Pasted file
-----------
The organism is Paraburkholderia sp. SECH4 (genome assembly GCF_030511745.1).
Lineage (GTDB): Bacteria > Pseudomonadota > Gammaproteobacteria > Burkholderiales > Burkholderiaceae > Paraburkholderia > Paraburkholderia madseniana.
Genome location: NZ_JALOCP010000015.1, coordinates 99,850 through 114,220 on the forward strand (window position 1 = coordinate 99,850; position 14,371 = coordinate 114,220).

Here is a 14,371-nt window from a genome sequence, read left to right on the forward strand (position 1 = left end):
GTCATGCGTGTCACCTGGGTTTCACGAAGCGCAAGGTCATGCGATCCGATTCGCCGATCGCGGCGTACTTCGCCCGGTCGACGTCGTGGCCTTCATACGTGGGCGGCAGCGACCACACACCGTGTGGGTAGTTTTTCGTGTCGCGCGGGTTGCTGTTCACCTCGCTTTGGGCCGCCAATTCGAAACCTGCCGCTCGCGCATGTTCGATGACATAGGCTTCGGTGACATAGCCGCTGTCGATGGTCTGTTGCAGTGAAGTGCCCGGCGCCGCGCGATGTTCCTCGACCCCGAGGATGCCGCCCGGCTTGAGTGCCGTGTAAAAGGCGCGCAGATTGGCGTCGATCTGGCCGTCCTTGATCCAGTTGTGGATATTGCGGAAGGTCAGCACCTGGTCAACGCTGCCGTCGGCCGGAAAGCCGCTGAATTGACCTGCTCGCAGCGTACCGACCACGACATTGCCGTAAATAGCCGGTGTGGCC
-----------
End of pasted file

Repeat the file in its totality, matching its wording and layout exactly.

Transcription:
The organism is Paraburkholderia sp. SECH4 (genome assembly GCF_030511745.1).
Lineage (GTDB): Bacteria > Pseudomonadota > Gammaproteobacteria > Burkholderiales > Burkholderiaceae > Paraburkholderia > Paraburkholderia madseniana.
Genome location: NZ_JALOCP010000015.1, coordinates 99,850 through 114,220 on the forward strand (window position 1 = coordinate 99,850; position 14,371 = coordinate 114,220).

Here is a 14,371-nt window from a genome sequence, read left to right on the forward strand (position 1 = left end):
GTCATGCGTGTCACCTGGGTTTCACGAAGCGCAAGGTCATGCGATCCGATTCGCCGATCGCGGCGTACTTCGCCCGGTCGACGTCGTGGCCTTCATACGTGGGCGGCAGCGACCACACACCGTGTGGGTAGTTTTTCGTGTCGCGCGGGTTGCTGTTCACCTCGCTTTGGGCCGCCAATTCGAAACCTGCCGCTCGCGCATGTTCGATGACATAGGCTTCGGTGACATAGCCGCTGTCGATGGTCTGTTGCAGTGAAGTGCCCGGCGCCGCGCGATGTTCCTCGACCCCGAGGATGCCGCCCGGCTTGAGTGCCGTGTAAAAGGCGCGCAGATTGGCGTCGATCTGGCCGTCCTTGATCCAGTTGTGGATATTGCGGAAGGTCAGCACCTGGTCAACGCTGCCGTCGGCCGGAAAGCCGCTGAATTGACCTGCTCGCAGCGTACCGACCACGACATTGCCGTAAATAGCCGGTGTGGCC